learning disability liaison nurses in acute hospitals: is there evidence to support the development of this role?
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learning disability liaison nurses in acute hospitals: is there evidence to support the development of this role?

Julie Foster Learning Disability Liaison Nurse (Acute), Burnley, Pendle and Rossendale Primary Care Trust

Julie Foster examines the current literature to discover the effectiveness of the liaison nurse role and to look for evidence to inform the development of learning disability liaison nurse roles in acute healthcare settings

Current evidence suggests that the overall level of health care for people with learning disabilities in the UK is poorer than that of the rest of the population (Department of Health (DH) 1998), and that they are much more likely to use acute services on an unplanned basis (DH 2001). Mencap’s Health for All report (Mencap 1998) highlights the fact that people with learning disabilities experience difficulties during admission to general hospitals. Both paid and unpaid carers report problems over the level of support they are expected to provide for those receiving treatment. The problems range from communication issues, to the lack of staff training regarding the special needs of people with learning disabilities in hospital, and the perceived negative attitudes of staff (Mencap 1998).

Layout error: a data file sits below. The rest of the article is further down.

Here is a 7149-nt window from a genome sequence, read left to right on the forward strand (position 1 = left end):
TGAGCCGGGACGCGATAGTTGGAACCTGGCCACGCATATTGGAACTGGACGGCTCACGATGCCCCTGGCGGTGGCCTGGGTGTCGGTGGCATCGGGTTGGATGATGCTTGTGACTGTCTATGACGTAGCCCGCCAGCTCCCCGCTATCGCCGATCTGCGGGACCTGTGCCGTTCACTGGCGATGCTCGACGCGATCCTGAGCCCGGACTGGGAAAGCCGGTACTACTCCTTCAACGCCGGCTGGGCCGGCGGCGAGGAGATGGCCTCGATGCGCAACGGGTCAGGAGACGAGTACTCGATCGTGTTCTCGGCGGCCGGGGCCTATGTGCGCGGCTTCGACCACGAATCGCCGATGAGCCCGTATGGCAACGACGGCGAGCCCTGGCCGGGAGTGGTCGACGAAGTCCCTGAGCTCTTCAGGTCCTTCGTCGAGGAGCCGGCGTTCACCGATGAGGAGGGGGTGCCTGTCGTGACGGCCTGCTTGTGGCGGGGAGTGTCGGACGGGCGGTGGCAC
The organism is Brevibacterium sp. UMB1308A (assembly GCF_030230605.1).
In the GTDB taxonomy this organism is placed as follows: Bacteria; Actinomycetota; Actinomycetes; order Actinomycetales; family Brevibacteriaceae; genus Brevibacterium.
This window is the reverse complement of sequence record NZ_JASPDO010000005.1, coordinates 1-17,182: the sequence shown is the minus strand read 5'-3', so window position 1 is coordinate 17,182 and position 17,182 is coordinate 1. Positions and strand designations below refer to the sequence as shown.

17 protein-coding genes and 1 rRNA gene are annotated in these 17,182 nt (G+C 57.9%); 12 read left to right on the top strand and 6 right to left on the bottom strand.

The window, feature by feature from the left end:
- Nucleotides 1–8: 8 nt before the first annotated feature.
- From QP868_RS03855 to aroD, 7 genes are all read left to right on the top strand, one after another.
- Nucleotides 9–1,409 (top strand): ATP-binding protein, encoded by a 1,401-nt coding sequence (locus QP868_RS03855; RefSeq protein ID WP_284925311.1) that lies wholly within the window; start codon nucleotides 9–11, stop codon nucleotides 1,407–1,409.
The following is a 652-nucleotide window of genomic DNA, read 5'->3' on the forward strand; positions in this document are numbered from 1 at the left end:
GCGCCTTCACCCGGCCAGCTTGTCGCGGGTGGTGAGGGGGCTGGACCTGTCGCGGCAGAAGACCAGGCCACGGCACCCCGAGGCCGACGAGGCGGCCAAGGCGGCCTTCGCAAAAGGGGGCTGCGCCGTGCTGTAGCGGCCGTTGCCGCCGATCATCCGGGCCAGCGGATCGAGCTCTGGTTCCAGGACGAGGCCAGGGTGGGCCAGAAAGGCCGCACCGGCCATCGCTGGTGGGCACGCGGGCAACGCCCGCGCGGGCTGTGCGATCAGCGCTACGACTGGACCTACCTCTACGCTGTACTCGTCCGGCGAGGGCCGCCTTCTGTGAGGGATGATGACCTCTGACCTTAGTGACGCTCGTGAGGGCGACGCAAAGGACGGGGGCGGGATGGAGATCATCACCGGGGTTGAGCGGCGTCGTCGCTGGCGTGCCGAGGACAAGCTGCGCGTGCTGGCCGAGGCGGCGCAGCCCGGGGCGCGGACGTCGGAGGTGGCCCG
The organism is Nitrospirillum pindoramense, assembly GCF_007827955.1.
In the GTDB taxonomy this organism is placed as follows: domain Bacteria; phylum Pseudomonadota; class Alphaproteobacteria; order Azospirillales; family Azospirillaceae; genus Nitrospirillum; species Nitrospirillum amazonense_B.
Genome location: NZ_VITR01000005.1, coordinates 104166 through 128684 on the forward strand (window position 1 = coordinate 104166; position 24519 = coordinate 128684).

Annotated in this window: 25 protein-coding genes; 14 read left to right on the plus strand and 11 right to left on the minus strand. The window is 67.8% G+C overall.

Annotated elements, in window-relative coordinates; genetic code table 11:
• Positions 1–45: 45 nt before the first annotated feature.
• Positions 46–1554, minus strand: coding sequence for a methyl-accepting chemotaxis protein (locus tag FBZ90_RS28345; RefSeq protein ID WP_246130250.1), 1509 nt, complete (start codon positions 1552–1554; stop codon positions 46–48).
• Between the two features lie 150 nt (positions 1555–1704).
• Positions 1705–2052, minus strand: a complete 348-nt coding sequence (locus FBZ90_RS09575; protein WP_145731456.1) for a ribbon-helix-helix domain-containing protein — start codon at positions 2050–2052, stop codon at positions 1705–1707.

Learning Disability Practice. 8, 4,33-38. doi: 10.7748/ldp2005.05.8.4.33.c1622

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